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Take the following static method:

public static String fileToString(String filename) throws Exception {
        FileInputStream fis = new FileInputStream(filename);
        byte[] buffer = new byte[8192];
        StringBuffer sb = new StringBuffer();   
        int bytesRead; // unused? weird compiler messages...
        while((bytesRead = fis.read(buffer)) != -1) { // InputStream.read() returns -1 at EOF
            sb.append(new String(buffer));
        }
        return new String(sb);
    } 

As you can see everything looks okay, and it is perfect for small text files. But once you get to big files with thousands of lines, you encounter problems with repeating text. Based on my intuition, I thoughtbyte[] buffer was "unclean", so to speak. So I added the following line to the method:

buffer = new byte[8192];

So that it is now:

public static String fileToString(String filename) throws Exception {
    FileInputStream fis = new FileInputStream(filename);
    byte[] buffer = new byte[8192];
    StringBuffer sb = new StringBuffer();   
    int bytesRead; // unused? weird compiler messages...
    while((bytesRead = fis.read(buffer)) != -1) { // InputStream.read() returns -1 at EOF
        sb.append(new String(buffer));
        buffer = new byte[8192]; // added new line here
    }
    return new String(sb);
} 

And it's perfect, except for the fact that at the end of the String that the static method returns, I get a lot of null characters (depends on the buffer size). What's going on here?

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3 Answers

up vote 1 down vote accepted

actually: // unused? weird compiler messages...

is not weird. You never read this.

how could sb.append(new String(buffer)); know how many bytes are written to the buffer.

Exactly, this is where bytesRead comes into play.

So you need new String(bytes, offset, length)

public static String fileToString(String filename) throws Exception {
    FileInputStream fis = new FileInputStream(filename);
    byte[] buffer = new byte[8192];
    StringBuffer sb = new StringBuffer();   
    int bytesRead; // unused? weird compiler messages...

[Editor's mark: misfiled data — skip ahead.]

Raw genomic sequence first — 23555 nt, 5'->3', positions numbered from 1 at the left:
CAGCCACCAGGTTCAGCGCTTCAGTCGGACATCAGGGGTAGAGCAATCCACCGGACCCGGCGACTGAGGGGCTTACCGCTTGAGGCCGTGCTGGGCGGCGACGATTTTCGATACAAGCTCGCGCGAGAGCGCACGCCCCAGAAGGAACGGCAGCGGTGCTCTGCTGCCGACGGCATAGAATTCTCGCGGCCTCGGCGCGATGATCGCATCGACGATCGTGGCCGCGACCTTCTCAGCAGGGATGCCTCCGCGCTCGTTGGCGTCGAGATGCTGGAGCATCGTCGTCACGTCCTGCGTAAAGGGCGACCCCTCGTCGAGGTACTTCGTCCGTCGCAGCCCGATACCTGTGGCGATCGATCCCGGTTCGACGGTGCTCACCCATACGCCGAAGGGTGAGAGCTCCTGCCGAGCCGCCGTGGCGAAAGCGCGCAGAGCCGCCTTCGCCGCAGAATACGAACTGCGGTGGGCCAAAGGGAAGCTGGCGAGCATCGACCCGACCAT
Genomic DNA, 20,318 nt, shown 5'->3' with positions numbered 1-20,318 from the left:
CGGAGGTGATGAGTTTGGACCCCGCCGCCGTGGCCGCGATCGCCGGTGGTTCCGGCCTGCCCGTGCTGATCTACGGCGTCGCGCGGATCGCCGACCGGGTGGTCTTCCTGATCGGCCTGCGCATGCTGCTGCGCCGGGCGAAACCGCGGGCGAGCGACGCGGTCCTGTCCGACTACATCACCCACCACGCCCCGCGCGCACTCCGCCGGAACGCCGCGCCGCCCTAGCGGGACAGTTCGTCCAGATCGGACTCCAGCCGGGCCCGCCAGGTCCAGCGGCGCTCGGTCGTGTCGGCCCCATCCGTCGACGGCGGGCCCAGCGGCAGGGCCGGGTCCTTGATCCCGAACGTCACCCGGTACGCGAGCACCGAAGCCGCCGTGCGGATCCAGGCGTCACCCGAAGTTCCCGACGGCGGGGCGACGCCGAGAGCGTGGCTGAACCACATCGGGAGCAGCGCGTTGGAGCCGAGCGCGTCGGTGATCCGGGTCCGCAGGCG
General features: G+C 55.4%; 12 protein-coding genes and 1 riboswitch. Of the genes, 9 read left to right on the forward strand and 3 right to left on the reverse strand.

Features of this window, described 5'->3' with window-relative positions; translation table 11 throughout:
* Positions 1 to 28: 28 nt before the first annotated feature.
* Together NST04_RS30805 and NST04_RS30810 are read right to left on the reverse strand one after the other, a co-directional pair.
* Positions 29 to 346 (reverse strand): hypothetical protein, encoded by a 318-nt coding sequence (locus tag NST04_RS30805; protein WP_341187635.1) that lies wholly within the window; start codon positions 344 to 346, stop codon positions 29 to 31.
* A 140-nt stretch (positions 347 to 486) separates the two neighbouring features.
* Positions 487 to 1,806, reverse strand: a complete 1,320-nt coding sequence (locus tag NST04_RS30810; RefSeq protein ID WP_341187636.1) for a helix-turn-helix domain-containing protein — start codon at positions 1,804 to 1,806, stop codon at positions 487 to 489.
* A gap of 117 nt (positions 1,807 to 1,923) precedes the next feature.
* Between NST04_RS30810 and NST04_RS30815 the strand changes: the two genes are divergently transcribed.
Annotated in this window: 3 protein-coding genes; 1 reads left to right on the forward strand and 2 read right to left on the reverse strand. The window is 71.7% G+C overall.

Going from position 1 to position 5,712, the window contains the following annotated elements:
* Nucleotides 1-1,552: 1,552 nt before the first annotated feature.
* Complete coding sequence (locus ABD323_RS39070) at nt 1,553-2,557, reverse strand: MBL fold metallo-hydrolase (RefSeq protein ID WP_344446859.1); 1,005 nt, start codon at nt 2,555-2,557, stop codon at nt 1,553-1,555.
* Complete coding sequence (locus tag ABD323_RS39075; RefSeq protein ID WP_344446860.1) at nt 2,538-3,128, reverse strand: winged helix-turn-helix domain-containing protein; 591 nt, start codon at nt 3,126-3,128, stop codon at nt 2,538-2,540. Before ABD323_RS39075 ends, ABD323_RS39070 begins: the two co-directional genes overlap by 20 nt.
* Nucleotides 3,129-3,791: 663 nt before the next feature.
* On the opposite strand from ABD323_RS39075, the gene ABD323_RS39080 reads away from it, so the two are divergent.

while((bytesRead = fis.read(buffer)) != -1) { // InputStream.read() returns -1 at EOF
        sb.append(new String(buffer,0,bytesRead));
        buffer = new byte[8192];
        bytesRead=0;
    }
    return new String(sb);
} 

might work

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Oh I did not realise that. I thought since we are assigning the variable bytesRead, then comparing them, we are reading bytesRead already. Also I don't think you need to reset bytesRead to 0. –  Soyuz Feb 18 '13 at 2:03
    
nope, we are checking the full expression (bytesRead = fis.read(buffer)) against -1 –  cIph3r Feb 18 '13 at 2:05
    
What's the difference? –  Soyuz Feb 18 '13 at 2:05
    
bytesRead is never read, only written –  cIph3r Feb 18 '13 at 2:06
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You really shouldnt be reading bytes and creating a String from the raw bytes. THis is wrong because it completely ignores the encoding of the text. You might be lucky and be reading ASCII in which case things will just work out. In all other cases this is asking for trouble.

You really should use a BufferedReader which wraps an InputStreamReader which wraps your source InputStream.

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It seems to work with non-English (non-ASCII) text -- Chinese, Arabic etc. I considered using *Reader but since you check every line, would that be considered bad for performance? –  Soyuz Feb 18 '13 at 2:07
    
maybe, because you read out of utf-8 textfiles. Therefore, the encoding and the byte-representation might be the same. Java uses UTF-16 as far as I know. If you read a non-utf textfile, you might encounter problems –  cIph3r Feb 18 '13 at 2:10
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Don't reinvent wheel. If you are not doing a school homework, use existing library like Apache commons IO. http://commons.apache.org/io/apidocs/org/apache/commons/io/IOUtils.html#toString%28java.io.InputStream,%20java.nio.charset.Charset%29

For example you can read the File into a String in just a few lines like following:

public static String fileToString(String filepath) throws Exception {
     return IOUtils.toString(new FileInputStream(filepath), "utf-8");
}

This will save you from lot of hand -written custom code and possibly have much lesser bugs.

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